Leonard Fournette and Christian McCaffrey were first-round selections, proving there is little upside to playing in non-playoff bowls. Just ask Jake Butt, who fell to the fifth round after being injured

By Andrew Brandt
May 02, 2017

Insatiable NFL Thirst

Fans came out in droves to support the NFL draft in Philadelphia, as the league knew they would (its proximity to so many other NFL cities was a major factor).

Last summer, when Philadelphia was announced as the host city for the 2017 draft, the Eagles did not have a first-round pick. While there still would have been considerable interest in the event, the fact the Eagles acquired a first rounder a week later created more buzz. The ripple effect of Teddy Bridgewater’s injury extended to the business of the NFL: a reported 250,000 fans attended the draft, which had more hometown energy because the Eagles recouped a first-round pick when they shipped Sam Bradford to Minnesota.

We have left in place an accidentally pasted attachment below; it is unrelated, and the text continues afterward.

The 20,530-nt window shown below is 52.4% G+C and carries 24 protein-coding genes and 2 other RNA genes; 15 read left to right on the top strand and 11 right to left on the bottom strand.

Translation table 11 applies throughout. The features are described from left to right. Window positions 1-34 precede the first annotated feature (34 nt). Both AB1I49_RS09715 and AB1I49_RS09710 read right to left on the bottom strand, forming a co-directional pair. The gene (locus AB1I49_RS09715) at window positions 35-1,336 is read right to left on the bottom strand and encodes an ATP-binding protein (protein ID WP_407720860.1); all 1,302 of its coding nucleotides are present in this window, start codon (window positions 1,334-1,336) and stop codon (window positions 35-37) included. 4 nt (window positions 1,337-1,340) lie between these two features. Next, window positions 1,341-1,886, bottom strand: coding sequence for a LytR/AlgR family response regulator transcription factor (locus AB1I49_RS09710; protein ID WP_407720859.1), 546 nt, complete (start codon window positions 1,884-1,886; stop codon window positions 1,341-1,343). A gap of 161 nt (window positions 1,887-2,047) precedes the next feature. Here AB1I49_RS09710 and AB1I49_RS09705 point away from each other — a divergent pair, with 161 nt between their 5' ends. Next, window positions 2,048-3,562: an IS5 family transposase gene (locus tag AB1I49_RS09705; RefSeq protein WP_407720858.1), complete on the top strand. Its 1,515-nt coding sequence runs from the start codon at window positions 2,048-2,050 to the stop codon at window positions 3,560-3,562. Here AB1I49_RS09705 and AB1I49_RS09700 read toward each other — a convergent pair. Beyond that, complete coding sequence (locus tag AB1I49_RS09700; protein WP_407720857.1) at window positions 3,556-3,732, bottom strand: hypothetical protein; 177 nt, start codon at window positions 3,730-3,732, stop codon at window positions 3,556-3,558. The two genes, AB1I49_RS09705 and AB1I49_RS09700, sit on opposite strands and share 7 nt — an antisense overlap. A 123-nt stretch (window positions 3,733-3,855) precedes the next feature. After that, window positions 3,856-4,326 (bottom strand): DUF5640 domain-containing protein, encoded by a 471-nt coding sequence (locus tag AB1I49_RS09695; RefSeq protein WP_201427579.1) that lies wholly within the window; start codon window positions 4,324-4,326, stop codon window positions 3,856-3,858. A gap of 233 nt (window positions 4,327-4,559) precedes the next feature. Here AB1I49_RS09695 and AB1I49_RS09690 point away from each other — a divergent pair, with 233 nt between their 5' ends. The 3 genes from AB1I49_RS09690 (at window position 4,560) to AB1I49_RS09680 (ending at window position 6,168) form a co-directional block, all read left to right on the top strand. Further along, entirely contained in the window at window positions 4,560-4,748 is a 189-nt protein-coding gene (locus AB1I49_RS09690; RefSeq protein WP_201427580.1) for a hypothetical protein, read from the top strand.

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I attended all three days. I had some speaking events the first two days and took my son and nephew to the final day (that is love). The scene, at the Philadelphia Art Museum and the famed Rocky steps, provided incredible commercial appeal to network advertisers and creative inspiration to representatives from 16 cities in attendance that are candidates to host future drafts.

And as NFL Network hosts were eager to tell us a couple different times, the television audience for NFLN and ESPN combined—more than nine million viewers—dwarfed those of NBA and NHL playoff games. Never underestimate the NFL’s power to turn the reading of names into must-see TV.

Road Map to Avoid Injury